Regenhard used to be a nice lady from the Bronx who worked in the nursing-home business. Now she is the head of the Skyscraper Safety Campaign, an organization dedicated to improving fire safety and reforming city building codes, and she is fearless about speaking her mind. She has spoken to fire departments in Indiana and California. She has interrupted Hillary Clinton in the middle of a press conference. Back in both March and May, she led delegations of parents and widows to Washington, D.C., in order to watch one of her advisers testify at hearings before the House Science Committee. "I was amazed, really," says David Goldston, the committee chief of staff, who still deals with Regenhard today. "Amazed at the number of people she'd assembled" -- her advisory panel includes prominent professors, retired fire chiefs, and civil-liberties lawyer Norm Siegel -- "amazed at her ability to organize, amazed at her ability to handle the press."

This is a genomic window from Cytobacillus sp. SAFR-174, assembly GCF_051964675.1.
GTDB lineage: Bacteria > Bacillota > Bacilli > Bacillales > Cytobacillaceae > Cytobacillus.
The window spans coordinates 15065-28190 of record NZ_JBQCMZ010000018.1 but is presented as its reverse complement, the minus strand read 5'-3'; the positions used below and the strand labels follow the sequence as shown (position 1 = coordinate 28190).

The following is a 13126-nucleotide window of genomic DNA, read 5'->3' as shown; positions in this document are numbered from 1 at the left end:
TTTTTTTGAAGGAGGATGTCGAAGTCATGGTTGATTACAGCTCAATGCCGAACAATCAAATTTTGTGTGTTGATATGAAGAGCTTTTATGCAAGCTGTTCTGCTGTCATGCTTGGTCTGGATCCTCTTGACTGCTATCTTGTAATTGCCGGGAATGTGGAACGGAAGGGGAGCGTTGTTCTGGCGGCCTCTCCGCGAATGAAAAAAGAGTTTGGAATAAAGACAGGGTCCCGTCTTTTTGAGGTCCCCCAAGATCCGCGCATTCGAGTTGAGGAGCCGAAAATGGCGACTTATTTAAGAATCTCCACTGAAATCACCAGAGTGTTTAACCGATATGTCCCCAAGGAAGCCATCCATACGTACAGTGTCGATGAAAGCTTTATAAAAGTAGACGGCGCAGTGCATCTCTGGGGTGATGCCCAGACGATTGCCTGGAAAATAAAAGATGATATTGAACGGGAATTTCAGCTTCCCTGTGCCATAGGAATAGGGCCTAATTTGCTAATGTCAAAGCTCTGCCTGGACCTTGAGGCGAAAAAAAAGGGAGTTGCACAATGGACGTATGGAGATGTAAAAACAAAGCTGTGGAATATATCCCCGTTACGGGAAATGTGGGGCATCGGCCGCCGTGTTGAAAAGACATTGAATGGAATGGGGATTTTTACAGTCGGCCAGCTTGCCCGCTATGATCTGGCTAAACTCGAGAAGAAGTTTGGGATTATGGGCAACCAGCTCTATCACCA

He admits that dealing with anyone who's still so raw and emotional can be trying. "There's something a bit frightening and distancing about it," he says. "But I think part of what happens is, the line between public and private starts to vanish."

After the hearing, I call Regenhard in her Co-op City apartment to find out how she became so interested in spray-on fireproofing, sprinkler systems, and the hazards of truss construction. "Because as I watched those cursed buildings collapse," she answers, "I knew this should never have happened. This is not a Third World country. Yet those towers collapsed like buildings in a Third World country, like a house of cards."

She adds that she hasn't taken a vacation day all year and that she no longer socializes with her old friends -- just victims' families. "I know I sound obsessive," she says. "I was never like this." She starts to cry again. "I don't know why God did this to us. It has to be for a higher purpose. If we could just reform those building codes . . . "

She collects herself.